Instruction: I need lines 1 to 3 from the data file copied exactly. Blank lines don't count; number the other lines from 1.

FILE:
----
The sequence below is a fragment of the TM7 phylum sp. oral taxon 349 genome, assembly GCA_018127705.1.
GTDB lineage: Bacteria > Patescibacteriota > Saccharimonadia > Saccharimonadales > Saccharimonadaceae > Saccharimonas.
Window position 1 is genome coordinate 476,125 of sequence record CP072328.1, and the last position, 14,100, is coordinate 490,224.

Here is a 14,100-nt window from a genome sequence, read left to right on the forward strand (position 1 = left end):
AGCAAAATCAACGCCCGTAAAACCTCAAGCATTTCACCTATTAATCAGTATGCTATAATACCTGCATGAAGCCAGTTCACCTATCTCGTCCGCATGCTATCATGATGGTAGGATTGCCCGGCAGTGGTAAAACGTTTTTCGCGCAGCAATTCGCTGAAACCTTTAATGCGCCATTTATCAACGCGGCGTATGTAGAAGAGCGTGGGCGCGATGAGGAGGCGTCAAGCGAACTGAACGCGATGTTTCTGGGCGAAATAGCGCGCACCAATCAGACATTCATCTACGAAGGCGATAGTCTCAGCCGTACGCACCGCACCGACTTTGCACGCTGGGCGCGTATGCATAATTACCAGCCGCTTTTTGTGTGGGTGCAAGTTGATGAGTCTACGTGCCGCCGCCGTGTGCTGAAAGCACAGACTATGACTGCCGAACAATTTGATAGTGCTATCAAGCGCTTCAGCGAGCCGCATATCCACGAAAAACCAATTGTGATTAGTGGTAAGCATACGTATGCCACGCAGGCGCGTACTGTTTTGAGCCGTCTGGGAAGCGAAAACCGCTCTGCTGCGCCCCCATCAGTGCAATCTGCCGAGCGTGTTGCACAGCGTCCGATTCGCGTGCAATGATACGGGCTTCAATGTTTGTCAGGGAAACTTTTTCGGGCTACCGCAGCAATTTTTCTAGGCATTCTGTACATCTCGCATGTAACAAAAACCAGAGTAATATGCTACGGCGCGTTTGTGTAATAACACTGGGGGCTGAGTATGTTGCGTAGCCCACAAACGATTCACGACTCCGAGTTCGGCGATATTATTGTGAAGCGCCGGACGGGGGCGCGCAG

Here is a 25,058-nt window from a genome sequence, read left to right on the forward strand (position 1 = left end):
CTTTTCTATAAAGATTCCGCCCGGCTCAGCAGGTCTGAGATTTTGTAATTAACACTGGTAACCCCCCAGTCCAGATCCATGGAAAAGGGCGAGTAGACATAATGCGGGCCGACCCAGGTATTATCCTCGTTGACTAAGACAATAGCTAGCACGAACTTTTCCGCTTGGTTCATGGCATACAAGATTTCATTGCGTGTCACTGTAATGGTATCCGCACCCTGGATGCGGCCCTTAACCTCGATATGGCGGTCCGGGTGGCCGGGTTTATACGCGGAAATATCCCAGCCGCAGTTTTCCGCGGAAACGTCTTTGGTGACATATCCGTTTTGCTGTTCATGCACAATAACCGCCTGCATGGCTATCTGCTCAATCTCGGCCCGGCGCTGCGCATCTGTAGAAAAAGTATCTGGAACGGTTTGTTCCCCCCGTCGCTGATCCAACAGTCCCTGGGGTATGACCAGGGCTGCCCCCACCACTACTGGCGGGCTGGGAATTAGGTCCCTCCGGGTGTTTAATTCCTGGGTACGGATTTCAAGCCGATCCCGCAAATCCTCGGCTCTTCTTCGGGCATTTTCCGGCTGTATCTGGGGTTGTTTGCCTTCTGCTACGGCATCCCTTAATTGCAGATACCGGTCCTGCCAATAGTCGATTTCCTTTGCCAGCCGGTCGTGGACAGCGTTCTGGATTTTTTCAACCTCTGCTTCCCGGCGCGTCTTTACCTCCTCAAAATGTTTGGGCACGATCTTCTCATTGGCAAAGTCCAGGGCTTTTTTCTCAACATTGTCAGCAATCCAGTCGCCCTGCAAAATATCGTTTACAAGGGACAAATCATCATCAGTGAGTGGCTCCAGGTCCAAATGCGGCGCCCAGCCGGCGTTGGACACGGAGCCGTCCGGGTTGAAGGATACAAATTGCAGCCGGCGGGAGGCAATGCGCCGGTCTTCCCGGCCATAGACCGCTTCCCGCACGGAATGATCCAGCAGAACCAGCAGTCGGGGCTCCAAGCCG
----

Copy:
The sequence below is a fragment of the TM7 phylum sp. oral taxon 349 genome, assembly GCA_018127705.1.
GTDB lineage: Bacteria > Patescibacteriota > Saccharimonadia > Saccharimonadales > Saccharimonadaceae > Saccharimonas.
Window position 1 is genome coordinate 476,125 of sequence record CP072328.1, and the last position, 14,100, is coordinate 490,224.